Victoria Vital Signs report shows improvement in standard of living

Victoria Foundation releases 10th annual report card on issues important to Greater Victoria

  • Tue Oct 6th, 2015 5:00am
  • News

Greater Victoria residents seem to be a little more positive about their standard of living and their sense of belonging and engagement this year. However, views on local transportation aren’t quite as optimistic.

These are just some of the results revealed at Tuesday’s launch of Victoria’s Vital Signs, the annual community report card produced by the Victoria Foundation and sponsored by Island Savings Credit Union. Unique to the region, it combines public opinion with statistics and relevant facts to provide a snapshot of the livability and well-being of the community.

This year marks the 10th anniversary of the popular report, which included a number of added features to mark the achievement.

“We’re very excited to release our 10th anniversary edition of Victoria’s Vital Signs,” said Victoria Foundation CEO Sandra Richardson. “In addition to our usual collection of statistics and public survey results, we’ve included commentary from a number of sector leaders in our community as well as a look back at the milestones and impacts from the last decade. I think it’s our best Vital Signs yet.”

Most of the letter grades given to the 12 issues discussed in the report remained the same as last year, but Standard of Living and Sense of Belonging have gone up slightly. Transportation saw an average of B-minus compared with C-plus in 2014. Respondents to this year’s survey generally consider themselves happy and satisfied with many aspects of their lives, but some are struggling with issues such as the high cost of living, housing, employment, food security and other financial stresses.

In fact, almost a quarter of all workers in the region are involuntary part-time workers, and 23 per cent could not pay their bills on time at least once in a given year, according to the report. Further statistics indicate that some issues are improving while others are staying the same or falling behind.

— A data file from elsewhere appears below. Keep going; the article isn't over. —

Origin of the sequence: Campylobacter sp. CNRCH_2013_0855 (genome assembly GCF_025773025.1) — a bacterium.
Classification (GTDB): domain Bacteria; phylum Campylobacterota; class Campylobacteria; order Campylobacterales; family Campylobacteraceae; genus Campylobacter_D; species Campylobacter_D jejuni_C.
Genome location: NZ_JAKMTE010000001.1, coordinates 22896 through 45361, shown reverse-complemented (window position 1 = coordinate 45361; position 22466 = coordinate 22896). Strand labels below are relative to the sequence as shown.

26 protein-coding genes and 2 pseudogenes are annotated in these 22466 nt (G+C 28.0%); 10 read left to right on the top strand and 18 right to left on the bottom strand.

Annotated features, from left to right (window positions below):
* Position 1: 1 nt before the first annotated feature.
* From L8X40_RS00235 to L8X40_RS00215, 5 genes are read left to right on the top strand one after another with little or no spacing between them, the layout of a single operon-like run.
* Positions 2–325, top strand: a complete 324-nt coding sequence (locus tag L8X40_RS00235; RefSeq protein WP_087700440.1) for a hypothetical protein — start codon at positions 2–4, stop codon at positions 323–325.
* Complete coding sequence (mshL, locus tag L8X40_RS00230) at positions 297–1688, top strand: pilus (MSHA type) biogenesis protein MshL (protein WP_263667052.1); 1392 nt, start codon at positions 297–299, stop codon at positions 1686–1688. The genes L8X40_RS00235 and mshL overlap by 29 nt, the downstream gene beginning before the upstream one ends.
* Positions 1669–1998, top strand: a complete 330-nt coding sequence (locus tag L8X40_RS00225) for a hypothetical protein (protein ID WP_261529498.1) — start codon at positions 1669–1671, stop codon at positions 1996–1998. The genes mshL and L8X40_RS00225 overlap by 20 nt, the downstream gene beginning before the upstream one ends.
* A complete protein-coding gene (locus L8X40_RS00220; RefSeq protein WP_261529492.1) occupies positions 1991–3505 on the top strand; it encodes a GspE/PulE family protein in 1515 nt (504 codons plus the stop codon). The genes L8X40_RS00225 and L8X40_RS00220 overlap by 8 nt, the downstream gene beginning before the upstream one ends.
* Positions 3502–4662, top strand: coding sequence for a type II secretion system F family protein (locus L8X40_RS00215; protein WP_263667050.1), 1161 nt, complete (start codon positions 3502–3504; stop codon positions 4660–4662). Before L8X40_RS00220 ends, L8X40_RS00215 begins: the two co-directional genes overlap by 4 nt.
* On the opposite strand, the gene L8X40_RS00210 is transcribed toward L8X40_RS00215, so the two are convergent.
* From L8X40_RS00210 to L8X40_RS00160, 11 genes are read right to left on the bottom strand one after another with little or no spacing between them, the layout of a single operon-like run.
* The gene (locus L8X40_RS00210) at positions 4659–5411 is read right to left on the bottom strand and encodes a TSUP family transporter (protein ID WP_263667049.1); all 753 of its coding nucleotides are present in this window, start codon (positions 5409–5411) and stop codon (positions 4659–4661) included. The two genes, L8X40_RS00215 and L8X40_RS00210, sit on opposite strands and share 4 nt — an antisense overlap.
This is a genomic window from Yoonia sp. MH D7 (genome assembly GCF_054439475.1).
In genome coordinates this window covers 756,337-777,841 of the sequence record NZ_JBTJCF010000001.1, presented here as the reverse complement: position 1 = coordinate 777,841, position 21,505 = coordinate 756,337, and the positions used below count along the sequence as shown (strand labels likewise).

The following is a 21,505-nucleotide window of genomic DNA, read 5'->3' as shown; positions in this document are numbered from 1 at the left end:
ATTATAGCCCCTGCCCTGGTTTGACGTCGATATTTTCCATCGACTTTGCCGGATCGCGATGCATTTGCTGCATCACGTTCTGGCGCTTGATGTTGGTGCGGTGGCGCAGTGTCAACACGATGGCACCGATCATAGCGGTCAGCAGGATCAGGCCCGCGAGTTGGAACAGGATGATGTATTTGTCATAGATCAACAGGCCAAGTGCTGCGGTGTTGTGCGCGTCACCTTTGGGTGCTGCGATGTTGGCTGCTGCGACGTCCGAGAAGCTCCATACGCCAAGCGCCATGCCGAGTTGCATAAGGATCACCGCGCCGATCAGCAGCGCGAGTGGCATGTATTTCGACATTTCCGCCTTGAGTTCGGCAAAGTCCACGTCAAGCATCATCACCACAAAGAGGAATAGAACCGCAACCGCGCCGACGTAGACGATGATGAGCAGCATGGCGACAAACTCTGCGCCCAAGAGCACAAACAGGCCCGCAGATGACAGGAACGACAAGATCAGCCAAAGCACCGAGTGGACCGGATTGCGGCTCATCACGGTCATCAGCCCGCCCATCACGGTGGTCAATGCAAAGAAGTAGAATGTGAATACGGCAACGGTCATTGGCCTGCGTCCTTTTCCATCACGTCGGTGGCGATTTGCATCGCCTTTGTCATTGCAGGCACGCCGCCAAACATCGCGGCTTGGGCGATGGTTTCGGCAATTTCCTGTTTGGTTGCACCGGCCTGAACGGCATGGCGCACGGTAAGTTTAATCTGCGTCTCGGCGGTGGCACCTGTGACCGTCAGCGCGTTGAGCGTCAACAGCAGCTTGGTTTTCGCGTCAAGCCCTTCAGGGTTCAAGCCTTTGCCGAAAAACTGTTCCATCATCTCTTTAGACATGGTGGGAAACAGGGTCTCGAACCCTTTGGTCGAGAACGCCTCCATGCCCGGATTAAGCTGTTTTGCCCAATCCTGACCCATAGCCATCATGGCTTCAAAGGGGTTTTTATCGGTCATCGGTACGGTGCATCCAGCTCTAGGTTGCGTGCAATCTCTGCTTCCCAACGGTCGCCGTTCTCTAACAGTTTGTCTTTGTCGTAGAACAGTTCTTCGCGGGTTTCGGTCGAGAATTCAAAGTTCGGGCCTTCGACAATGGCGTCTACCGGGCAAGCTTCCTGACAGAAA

For example, crime rates have declined, median household incomes have increased, and the rates for completing high school are improving.

Meanwhile, youth physical activity levels have dropped, poverty rates for vulnerable populations have remained relatively high, and the rental vacancy rate has decreased sharply, despite a net increase in rental units.

Victoria Foundation board chair Rasool Rayani said Vital Signs is integral to the work of the foundation.

“As the region’s largest non-government funder, it’s vitally important for us to have our finger on the pulse of the community. Connecting this knowledge with strategic philanthropy is what we do. Vital Signs gives us a unique understanding of the challenges and opportunities in our region, and allows us to share this knowledge with others for the betterment of us all.

“The strength of Victoria’s Vital Signs has always been the breadth of issues it explores, together with the grades, opinions and perceptions provided through the citizen survey.”

Results from the citizen survey include: 90 per cent of respondents feel supported by loving family, companions and/or friends; 26 per cent feel high or overwhelming stress associated with personal finance;  63 per cent feel they know their neighbours well enough to ask for assistance; and  20 per cent feel uncomfortable at least sometimes as a result of discrimination.

 

Victoria’s Vital Signs report, as well as all source information, is available at www.victoriafoundation.ca.